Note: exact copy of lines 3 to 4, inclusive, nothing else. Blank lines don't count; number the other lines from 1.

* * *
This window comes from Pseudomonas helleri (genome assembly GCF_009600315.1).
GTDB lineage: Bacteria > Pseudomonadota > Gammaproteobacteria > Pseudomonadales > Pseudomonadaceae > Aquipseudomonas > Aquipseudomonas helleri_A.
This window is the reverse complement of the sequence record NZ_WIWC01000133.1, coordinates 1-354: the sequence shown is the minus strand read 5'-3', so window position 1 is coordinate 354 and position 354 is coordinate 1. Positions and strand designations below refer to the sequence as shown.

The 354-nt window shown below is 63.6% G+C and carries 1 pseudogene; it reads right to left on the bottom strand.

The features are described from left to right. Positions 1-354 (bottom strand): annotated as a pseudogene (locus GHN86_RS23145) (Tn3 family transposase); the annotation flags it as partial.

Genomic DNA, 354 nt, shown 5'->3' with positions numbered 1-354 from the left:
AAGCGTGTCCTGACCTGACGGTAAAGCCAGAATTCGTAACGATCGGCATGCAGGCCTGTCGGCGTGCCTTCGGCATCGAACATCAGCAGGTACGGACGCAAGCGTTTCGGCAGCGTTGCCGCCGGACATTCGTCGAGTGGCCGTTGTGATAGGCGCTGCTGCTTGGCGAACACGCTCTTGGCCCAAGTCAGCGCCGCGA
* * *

This window is the reverse complement of the sequence record NZ_WIWC01000133.1, coordinates 1-354: the sequence shown is the minus strand read 5'-3', so window position 1 is coordinate 354 and position 354 is coordinate 1. Positions and strand designations below refer to the sequence as shown.

The 354-nt window shown below is 63.6% G+C and carries 1 pseudogene; it reads right to left on the bottom strand.